URLs du Jour


■ "Sluggards" are also a frequent target of Proverbialist taunts (I count 14), and Proverbs 20:4 is another example:

4 Sluggards do not plow in season;
    so at harvest time they look but find nothing.

So, is the problem that sluggards are merely lazy? This suggests an additional feature: they're also stupid.

■ At NRO, Michael Tanner writes on the latest GOP effort to repeal-and-replace: Graham-Cassidy Is a Too-Mild Improvement on Obamacare.

Think about it. In the battle of ideas over health-care reform, Republicans have unilaterally disarmed. When was the last time Republicans explained what a free-market health-care system would look like, how it would work, and why it would be better for health-care consumers? The old adage is true: You can’t beat something with nothing.

That’s why Republicans are once again trying to eke out a narrow win on a bill that slows but doesn’t reverse the ongoing march to socialized medicine.

I am mildly in favor of Graham-Cassidy, but I won't be heartbroken if it loses.

■ An amusing column from David Harsanyi: After Self-Reflection, Journalists Discover They’ve Been Too Critical Of … Democrats.

Journalism is in crisis. After some much-needed self-examination, however, reporters are finally beginning to figure out why many Americans are souring on their industry: They’ve been too critical of the Democratic Party.

As Harsanyi notes, many critics—Hillary Clinton, for one—are maintaining that "the press didn’t do its job — which is to say, help her get elected."

■ Catherine Rampell's reportage in the WaPo has caused a stir: A chilling study shows how hostile college students are toward free speech. For example:

A fifth of undergrads now say it’s acceptable to use physical force to silence a speaker who makes “offensive and hurtful statements.”


  • 44% of polled students believed, falsely, that the First Amendment does not protect "hate speech".
  • 62% of students believed, also falsely, that the First Amendment requires that a university event with "offensive and hurtful" speaker be balanced with a speaker presenting an "opposing view".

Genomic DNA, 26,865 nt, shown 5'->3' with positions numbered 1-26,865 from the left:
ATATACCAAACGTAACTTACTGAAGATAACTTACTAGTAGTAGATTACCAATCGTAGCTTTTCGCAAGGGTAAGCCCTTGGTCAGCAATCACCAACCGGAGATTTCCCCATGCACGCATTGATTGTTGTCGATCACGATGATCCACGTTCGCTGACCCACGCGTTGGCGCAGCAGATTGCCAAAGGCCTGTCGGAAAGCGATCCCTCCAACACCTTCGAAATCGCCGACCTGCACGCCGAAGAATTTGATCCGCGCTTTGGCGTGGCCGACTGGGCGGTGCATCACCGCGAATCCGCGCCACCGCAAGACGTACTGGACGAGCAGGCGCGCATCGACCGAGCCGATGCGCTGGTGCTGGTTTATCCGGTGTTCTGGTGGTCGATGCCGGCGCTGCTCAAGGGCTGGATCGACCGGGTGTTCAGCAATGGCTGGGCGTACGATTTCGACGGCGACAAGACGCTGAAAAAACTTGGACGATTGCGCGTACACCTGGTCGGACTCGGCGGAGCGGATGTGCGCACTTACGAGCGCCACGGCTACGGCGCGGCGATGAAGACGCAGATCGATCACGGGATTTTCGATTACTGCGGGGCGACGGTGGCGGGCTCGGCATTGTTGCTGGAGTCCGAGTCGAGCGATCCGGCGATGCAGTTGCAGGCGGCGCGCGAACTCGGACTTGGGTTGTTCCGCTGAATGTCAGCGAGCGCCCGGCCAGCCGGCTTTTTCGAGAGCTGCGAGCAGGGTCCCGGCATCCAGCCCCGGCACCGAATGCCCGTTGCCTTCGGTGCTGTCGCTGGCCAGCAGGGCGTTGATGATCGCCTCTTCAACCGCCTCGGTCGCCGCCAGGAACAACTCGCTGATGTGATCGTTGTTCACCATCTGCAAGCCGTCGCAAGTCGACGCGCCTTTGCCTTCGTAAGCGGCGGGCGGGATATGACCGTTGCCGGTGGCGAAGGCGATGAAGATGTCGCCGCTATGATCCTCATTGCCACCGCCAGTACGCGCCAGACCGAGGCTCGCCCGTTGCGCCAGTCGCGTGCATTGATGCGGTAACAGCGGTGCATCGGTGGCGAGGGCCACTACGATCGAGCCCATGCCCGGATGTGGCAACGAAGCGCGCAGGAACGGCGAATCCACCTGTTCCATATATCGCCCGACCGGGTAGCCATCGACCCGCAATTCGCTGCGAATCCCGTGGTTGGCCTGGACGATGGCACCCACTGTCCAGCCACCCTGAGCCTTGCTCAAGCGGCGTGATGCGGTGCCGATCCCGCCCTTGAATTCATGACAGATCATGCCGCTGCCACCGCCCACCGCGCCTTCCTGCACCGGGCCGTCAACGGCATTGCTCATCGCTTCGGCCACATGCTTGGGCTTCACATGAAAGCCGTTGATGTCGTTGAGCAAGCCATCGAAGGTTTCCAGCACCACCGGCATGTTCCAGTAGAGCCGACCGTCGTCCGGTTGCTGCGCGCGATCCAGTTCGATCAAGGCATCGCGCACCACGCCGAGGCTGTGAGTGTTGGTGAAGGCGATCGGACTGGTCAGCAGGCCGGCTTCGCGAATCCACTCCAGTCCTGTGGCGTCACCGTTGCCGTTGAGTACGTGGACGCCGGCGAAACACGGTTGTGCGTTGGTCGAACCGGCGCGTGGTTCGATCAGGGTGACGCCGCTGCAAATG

As Rodgers and Hammerstein said: "You've got to be carefully taught."

The kids aren't just "hostile" to free speech.

They are, also, not simply "ignorant" about free speech.

They've been miseducated to believe things about free speech that just aren't so.

■ Jacob Sullum's column this week bemoans the recent vote on Rand Paul's amendment repealing the 2001 open-ended authorization for the use of military force (AUMF) against 9/11 perpetrators: Congress Does Not Want Its War Power.

Sen. Claire McCaskill (D-Mo.) thinks Trump is a "buffoon." Sen. Sheldon Whitehouse (D-R.I.) says Trump is attacking "basic institutions of government…in unprecedented ways." Sen. Jeanne Shaheen (D-N.H.), who last year remarked that Trump "doesn't seem to know what's happening outside of Trump Tower," recently worried that he "tries to make national security policy or foreign policy through tweeting." In July a hot mic caught Sen. Jack Reed (D-R.I.) calling Trump "crazy."

These senators view the president as ill-informed and reckless, if not mentally unbalanced. That they are nevertheless OK with granting him a blank check to use the world's most powerful military as he pleases suggests how desperate members of Congress are to dodge their duties.

For New Hampshirites, our state's other senator, Maggie Hassan, also voted to table Paul's amendment.

■ Matt Ridley takes a contrarian position on "climate change", but even if you disagree, you might want to check out how The poor are carrying the cost of today's climate policies.

Here is a simple fact about the world today:

• climate change is doing more good than harm.

Here is another fact:

• climate change policy is doing more harm than good.

Counterintuitive! And probably correct. Check it out.